Journal Article
Automated, Data-Driven Performance Regime for Operations Management, Planning, and Control

As public transit agencies install new technology systems, these agencies are gaining increasing amounts of data. These data have the potential to change how transit agencies operate by generating better information for decision making. Deriving value from these data and applying it to improve service requires changing the institutional processes that developed when agencies had little reliable information about their systems and customers. This research used the Massachusetts Bay Transportation Authority as a case study. The research assessed how the agency measured performance and then redesigned and advanced the agency's daily performance reports for rapid transit through a collaborative and iterative process with the operations control center staff. These reports were used to identify poor performance, to implement pilot projects to address the causes of poor performance, and to evaluate the effects of these pilots. Through the case study, this research found that service controllers' trust and interpretation of performance information determined the impact the information had on operations. The results showed that new data would be most effective in producing service improvements if measurements accurately reflected human experience and were developed in conjunction with their intended users. Developing small pilot projects during this collaborative process would also enable new performance information and results in sustainable service improvements.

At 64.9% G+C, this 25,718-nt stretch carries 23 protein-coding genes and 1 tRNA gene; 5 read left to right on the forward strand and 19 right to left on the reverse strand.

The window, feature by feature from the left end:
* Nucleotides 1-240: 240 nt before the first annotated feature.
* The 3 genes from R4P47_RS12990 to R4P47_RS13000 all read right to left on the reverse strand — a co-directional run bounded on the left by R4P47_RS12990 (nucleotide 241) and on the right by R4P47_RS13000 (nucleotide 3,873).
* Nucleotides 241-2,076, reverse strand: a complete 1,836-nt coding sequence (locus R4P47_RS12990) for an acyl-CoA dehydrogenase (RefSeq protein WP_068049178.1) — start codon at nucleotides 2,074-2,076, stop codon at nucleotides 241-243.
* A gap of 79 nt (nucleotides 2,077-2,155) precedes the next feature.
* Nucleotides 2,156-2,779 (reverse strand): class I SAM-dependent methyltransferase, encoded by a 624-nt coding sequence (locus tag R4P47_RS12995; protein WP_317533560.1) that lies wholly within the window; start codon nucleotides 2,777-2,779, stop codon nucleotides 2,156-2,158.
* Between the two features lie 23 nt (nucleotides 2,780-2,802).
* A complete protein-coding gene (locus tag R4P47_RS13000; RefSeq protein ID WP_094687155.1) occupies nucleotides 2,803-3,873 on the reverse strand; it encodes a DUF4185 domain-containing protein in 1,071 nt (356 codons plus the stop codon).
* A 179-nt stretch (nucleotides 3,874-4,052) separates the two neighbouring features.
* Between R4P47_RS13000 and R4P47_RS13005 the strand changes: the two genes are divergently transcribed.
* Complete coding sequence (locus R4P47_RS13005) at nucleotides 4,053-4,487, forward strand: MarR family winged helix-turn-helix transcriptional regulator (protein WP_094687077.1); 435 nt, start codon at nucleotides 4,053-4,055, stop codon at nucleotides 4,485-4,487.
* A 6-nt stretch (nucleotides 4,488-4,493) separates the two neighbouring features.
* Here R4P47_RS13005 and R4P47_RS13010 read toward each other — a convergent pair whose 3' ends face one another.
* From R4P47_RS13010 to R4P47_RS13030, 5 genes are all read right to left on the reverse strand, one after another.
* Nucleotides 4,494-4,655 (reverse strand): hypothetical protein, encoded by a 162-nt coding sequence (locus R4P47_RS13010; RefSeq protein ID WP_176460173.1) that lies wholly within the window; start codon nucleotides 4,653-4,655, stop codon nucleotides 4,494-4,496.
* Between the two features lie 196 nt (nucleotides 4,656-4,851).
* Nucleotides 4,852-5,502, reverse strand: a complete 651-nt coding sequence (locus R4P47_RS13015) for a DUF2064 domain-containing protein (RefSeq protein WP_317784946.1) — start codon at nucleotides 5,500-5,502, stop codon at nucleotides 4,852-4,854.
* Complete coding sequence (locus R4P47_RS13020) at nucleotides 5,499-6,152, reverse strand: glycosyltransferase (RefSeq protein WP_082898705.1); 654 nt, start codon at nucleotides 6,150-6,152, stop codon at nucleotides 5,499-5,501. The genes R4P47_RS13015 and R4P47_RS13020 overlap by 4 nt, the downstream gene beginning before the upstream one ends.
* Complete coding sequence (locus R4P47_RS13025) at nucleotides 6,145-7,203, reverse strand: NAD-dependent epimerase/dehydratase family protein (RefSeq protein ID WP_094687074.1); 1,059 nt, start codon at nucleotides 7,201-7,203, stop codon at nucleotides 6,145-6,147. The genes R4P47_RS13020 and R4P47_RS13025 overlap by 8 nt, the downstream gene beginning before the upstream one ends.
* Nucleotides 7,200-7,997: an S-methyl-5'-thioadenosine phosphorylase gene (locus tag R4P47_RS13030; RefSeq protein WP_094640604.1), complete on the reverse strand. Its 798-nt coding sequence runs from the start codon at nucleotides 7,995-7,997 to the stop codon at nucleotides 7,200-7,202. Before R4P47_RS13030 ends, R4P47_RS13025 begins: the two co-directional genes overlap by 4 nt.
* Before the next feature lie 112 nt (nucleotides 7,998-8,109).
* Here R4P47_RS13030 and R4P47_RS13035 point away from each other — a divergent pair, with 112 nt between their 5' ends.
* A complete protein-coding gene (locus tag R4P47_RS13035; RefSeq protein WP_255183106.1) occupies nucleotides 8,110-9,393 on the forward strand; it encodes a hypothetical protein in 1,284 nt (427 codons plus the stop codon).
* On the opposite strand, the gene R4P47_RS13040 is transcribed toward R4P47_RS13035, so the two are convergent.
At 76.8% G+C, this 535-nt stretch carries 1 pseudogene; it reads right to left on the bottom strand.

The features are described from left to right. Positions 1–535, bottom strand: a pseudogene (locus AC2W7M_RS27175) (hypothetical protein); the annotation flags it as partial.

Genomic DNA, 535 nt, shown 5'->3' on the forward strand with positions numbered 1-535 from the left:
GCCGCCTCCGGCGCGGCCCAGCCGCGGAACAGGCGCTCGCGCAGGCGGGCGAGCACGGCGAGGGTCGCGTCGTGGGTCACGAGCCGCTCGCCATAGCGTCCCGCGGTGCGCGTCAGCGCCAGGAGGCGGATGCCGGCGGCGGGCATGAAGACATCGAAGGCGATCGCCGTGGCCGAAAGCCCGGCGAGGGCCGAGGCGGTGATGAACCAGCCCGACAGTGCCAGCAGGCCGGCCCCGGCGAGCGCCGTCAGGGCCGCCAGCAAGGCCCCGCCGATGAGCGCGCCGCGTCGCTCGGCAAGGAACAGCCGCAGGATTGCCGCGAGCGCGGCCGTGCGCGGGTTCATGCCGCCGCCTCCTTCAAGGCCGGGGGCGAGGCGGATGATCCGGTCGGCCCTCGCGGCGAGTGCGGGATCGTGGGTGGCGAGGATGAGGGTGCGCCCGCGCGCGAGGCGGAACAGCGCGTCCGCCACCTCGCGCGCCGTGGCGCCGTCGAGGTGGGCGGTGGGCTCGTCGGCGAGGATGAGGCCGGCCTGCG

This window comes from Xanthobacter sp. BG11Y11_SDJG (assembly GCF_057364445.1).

Title
Publication TypeJournal Article
Year of Publication2014
AuthorsTribone D, Block-Schachter D, Salvucci F, Attanucci J, Wilson N
JournalTransportation Research Record: Journal of the Transportation Research Board
ISSN0361-1981
Abstract

As public transit agencies install new technology systems, these agencies are gaining increasing amounts of data. These data have the potential to change how transit agencies operate by generating better information for decision making. Deriving value from these data and applying it to improve service requires changing the institutional processes that developed when agencies had little reliable information about their systems and customers. This research used the Massachusetts Bay Transportation Authority as a case study. The research assessed how the agency measured performance and then redesigned and advanced the agency's daily performance reports for rapid transit through a collaborative and iterative process with the operations control center staff. These reports were used to identify poor performance, to implement pilot projects to address the causes of poor performance, and to evaluate the effects of these pilots. Through the case study, this research found that service controllers' trust and interpretation of performance information determined the impact the information had on operations. The results showed that new data would be most effective in producing service improvements if measurements accurately reflected human experience and were developed in conjunction with their intended users. Developing small pilot projects during this collaborative process would also enable new performance information and results in sustainable service improvements.

DOI10.3141/2415-08